Adele Best, left, had unsuccessfully applied for an interim injunction against Sunday Life to stop it from revealing her broken engagement to Adrian Hayes, who is known as the “glued lips” killer.
After a judge threw out her case, she claimed she was harassed by Life’s head of news and a photographer from the paper outside Belfast’s High Court.
However the Independent Press Standards Organisation has rejected her claims against the title.
Life revealed that Ms Best, a committed Christian, had become engaged to Hayes, jailed for 17 years for the murder of 21-year-old Julie Tennant in August 2000, after the pair met when she visited a prison church in 2009.
In her complaint to IPSO, Ms Best claimed the newspaper had breached Clause 3 (Harassment) of the Editors’ Code of Practice when. following the High Court verdict, she was approached by a photographer outside who was taking pictures of her.
She told the photographer she didn’t authorise him to take them, but he responded that she was in a public place.
Ms Best added he refused to show her ID when she requested it or disclose that he worked for Sunday Life.
During the confrontation, Life’s head of news, who she recognised from court, approached and told her they were entitled to photograph her in a public place, to which she responded she “hoped he was happy that he was going to ruin her professional career and life by printing a very salacious story”.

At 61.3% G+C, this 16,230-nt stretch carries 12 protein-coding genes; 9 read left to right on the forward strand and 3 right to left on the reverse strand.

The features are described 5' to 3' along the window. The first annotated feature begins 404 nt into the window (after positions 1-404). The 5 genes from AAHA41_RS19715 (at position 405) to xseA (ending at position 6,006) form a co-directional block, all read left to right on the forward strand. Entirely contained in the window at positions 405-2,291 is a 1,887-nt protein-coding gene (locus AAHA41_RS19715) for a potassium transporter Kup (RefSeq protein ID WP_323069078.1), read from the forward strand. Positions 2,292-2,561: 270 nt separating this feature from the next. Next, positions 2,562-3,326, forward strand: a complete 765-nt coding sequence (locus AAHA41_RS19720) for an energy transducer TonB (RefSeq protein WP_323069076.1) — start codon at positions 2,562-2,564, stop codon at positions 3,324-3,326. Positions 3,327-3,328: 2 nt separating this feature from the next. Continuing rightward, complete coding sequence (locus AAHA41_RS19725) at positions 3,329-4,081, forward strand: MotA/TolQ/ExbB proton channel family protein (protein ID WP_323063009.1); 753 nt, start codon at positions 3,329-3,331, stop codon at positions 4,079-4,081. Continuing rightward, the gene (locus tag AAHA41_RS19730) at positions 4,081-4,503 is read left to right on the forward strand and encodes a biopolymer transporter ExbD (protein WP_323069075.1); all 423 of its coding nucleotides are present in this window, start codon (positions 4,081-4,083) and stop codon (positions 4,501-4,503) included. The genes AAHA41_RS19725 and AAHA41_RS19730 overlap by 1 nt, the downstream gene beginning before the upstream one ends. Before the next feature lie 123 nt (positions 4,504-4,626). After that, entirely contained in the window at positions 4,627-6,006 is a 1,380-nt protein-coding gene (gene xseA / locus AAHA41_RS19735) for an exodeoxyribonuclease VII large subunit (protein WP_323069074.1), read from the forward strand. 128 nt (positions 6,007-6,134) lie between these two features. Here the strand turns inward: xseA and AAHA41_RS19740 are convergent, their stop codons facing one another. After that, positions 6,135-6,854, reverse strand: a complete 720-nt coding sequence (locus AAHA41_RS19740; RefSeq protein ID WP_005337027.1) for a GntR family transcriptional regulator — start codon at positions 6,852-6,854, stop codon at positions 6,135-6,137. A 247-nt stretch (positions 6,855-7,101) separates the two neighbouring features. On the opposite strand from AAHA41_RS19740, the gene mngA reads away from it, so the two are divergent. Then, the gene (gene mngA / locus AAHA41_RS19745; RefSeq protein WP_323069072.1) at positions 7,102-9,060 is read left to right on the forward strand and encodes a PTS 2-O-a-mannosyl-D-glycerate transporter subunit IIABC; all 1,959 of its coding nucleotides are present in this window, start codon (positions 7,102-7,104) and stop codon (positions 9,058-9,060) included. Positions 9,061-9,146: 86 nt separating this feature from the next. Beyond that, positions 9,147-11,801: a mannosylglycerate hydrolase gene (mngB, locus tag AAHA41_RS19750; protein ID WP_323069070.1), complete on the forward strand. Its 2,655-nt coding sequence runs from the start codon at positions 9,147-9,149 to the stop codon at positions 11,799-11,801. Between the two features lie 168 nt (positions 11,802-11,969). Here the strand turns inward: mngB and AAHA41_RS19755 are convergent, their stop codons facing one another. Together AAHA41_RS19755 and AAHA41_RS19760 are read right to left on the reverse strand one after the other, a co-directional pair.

Ms Best then claimed the head of news had repeated his position, adding “I’ll see you around (her hometown) Bangor” in an “intimidating, threatening and menacing” tone.
She had been unaware the head of news lived in the town and believed that the remark implied that he was going to “hunt” her and continue to publish stories about her.
Ms Best had then launched into an angry speech, saying “you are scum…you are just utter scum and I hope your conscience keeps you awake at night.”
Life responded that the photographer had stopped taking pictures of Ms Best after she “marched” towards him demanding he show some ID.
He told her he worked for Sunday Life and began searching for his ID, and the head of news had approached asking “what’s the problem?” after seeing the confrontation.
Life considered the comments made by the head of news about Bangor to have been a “mild rebuke” in response to her remarks, delivered “gently” and in a “tone of resignation”, and her claim it was a threat was a “complete distortion.”
The complaint was not upheld, and the full adjudication can be read here.